Legendary Style Icon Iris Apfel’s Jaw-Dropping Secrets Revealed: From $12.95 Dresses to Global Fame – You Won’t Believe Her Incredible Journey at 102!

Adorned with oversized black-rimmed glasses, Iris Apfel, a nonconformist with a century-long legacy, confidently shaped her unique style that defied conventions.

On Friday, Apfel passed away at the age of 102, as announced on her verified Instagram page. The iconic interior designer, residing in Palm Beach, Florida, had an affinity for bold accessories, jazz, and a relentless pursuit of opportunities, ranging from esteemed art exhibitions to gracing magazine covers. Her diverse portfolio included a cosmetic line, a documentary, a modeling contract, and even a Barbie doll crafted in her likeness.

Legendary Style Icon Iris Apfel's Jaw-Dropping Secrets Revealed: From $12.95 Dresses to Global Fame – You Won't Believe Her Incredible Journey at 102!

In a 2018 interview with CNN, Apfel shared her passionate approach to life: “I go at it full, I’m very passionate about what I do. I put my heart and soul into things, and it feeds me. I push myself until I can’t anymore and then come back again for more. I’m a glutton for punishment.”

Born Iris Barrel in Queens, New York, in 1921, she was the sole child of Jewish parents Samuel and Sadye Barrel. A self-proclaimed black-belt shopper, Apfel’s early bargain-hunting years during the Depression era shaped her identity as a collector and hoarder. She fondly recalled buying her first dress for Easter at the age of 11, using $25 from her mother, including a $12.95 dress, matching shoes, hat, and a 10-cent round trip train fare.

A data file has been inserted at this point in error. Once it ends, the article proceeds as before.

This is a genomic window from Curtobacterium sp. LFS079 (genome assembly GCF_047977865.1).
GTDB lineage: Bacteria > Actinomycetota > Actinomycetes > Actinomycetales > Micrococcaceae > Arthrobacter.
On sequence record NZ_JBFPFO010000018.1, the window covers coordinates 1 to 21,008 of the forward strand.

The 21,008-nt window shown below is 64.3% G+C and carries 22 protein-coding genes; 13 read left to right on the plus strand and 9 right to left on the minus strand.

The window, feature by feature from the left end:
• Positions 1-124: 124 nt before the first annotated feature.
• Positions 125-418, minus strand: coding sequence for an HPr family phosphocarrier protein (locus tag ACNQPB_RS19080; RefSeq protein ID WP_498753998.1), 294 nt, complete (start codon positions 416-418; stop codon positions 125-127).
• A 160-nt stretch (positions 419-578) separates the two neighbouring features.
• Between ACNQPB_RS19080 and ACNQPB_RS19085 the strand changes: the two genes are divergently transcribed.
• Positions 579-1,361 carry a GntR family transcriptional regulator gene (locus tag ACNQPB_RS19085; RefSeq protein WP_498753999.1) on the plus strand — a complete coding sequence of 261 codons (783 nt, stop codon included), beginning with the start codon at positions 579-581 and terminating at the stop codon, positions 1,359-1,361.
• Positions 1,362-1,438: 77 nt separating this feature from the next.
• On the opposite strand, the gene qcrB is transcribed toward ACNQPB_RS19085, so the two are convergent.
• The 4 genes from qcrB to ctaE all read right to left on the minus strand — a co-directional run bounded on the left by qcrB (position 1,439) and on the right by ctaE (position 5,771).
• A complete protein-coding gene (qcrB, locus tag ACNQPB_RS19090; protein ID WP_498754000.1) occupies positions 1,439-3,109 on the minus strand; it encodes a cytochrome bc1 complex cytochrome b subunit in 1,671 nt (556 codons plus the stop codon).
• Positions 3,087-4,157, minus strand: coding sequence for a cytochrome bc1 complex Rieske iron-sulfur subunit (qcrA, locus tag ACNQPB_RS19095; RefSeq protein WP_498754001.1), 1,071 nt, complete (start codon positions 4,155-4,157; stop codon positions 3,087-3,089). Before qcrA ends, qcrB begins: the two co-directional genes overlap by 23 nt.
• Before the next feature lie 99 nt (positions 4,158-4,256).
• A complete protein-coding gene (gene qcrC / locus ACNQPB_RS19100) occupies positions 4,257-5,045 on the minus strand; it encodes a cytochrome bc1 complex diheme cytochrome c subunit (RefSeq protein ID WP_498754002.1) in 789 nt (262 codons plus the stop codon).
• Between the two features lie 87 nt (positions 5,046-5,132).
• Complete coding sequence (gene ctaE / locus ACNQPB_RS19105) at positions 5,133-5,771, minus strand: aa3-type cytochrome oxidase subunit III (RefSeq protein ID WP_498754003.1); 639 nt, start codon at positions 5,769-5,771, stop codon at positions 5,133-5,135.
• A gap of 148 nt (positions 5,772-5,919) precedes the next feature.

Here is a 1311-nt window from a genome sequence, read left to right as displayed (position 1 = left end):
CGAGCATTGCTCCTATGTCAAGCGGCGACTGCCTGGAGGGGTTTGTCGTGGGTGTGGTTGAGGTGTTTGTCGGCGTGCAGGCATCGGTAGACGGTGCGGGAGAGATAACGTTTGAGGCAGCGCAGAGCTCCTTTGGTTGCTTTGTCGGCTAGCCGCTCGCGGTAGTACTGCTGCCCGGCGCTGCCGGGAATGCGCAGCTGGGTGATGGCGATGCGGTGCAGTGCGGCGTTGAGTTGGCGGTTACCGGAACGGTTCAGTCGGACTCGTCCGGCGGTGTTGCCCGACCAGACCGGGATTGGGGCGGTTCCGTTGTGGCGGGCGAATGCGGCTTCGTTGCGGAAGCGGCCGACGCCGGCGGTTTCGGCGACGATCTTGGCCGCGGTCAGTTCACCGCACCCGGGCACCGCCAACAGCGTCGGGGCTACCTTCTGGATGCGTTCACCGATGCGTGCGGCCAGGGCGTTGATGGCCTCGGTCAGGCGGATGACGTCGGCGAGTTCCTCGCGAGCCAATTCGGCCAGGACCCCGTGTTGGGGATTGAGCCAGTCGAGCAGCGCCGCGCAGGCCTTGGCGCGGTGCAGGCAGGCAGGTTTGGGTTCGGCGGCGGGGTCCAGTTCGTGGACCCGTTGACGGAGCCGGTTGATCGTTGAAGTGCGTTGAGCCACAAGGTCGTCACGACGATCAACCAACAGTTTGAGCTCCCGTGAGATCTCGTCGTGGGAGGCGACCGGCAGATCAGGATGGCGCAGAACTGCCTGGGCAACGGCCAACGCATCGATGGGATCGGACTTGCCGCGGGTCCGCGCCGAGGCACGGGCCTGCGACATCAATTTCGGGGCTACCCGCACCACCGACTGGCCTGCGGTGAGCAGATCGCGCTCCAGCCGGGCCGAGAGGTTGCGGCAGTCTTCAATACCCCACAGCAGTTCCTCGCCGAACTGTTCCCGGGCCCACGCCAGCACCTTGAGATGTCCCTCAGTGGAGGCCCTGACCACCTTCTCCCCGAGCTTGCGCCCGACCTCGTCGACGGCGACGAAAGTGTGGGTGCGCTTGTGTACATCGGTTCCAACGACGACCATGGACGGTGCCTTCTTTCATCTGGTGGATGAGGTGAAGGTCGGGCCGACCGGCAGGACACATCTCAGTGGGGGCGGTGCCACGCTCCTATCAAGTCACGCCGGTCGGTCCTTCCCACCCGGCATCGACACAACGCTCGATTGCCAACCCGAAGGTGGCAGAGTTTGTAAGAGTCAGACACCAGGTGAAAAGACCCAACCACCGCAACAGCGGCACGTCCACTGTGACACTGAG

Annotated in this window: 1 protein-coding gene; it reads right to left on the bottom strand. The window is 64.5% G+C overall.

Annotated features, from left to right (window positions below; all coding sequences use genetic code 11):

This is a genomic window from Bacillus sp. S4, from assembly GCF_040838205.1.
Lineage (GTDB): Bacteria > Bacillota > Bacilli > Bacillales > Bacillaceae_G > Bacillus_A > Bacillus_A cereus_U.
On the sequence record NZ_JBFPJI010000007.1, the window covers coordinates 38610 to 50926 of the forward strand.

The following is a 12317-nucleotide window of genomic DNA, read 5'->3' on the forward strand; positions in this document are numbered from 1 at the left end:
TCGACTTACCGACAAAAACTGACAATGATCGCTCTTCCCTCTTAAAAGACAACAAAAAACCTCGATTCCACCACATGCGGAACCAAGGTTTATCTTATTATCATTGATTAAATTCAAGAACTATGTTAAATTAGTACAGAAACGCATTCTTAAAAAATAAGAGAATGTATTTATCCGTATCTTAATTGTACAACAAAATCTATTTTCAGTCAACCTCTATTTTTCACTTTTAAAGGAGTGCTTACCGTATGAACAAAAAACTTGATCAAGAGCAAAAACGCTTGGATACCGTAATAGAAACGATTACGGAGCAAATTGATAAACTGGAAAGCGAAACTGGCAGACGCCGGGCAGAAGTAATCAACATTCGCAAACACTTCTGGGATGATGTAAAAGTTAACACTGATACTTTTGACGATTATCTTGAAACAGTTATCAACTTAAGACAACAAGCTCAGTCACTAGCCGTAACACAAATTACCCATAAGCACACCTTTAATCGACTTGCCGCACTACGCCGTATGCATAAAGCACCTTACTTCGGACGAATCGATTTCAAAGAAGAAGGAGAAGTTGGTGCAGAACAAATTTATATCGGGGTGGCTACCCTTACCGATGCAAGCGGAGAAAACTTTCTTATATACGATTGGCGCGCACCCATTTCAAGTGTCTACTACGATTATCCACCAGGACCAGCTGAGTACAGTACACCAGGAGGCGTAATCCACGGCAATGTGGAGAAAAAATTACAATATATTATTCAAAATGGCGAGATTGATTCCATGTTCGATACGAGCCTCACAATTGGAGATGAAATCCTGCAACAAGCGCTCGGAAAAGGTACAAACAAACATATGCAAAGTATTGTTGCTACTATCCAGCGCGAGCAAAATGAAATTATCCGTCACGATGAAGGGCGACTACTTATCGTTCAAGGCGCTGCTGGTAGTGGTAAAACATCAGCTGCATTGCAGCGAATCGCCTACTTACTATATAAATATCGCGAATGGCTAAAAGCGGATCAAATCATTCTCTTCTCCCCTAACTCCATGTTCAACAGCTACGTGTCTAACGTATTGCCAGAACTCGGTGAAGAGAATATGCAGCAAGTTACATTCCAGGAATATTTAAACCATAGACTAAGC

In 1948, Apfel married Carl Apfel, and together they founded Old World Weavers, a business that combined their love for fabrics and travel. The couple sourced vintage textiles globally, catering to clients like Estée Lauder, Greta Garbo, and nine U.S. presidents. Apfel continued working well into her later years, resisting the notion of retirement, which she deemed “a fate worse than death.”

Her lasting impact extended to a 2005 exhibition at the Metropolitan Museum of Art, showcasing her extensive accessory collection. Even in her 90s, Apfel collaborated with brands like Kate Spade and MAC Cosmetics, designed her own line for the Home Shopping Network, and, remarkably, secured a modeling contract with IMG at the age of 97.

Despite her digital presence with 2.9 million Instagram followers, Apfel maintained a disdain for social media. Her remarkable journey embodied a relentless pursuit of creativity, a testament to her vibrant spirit that left an indelible mark on the worlds of fashion and design.

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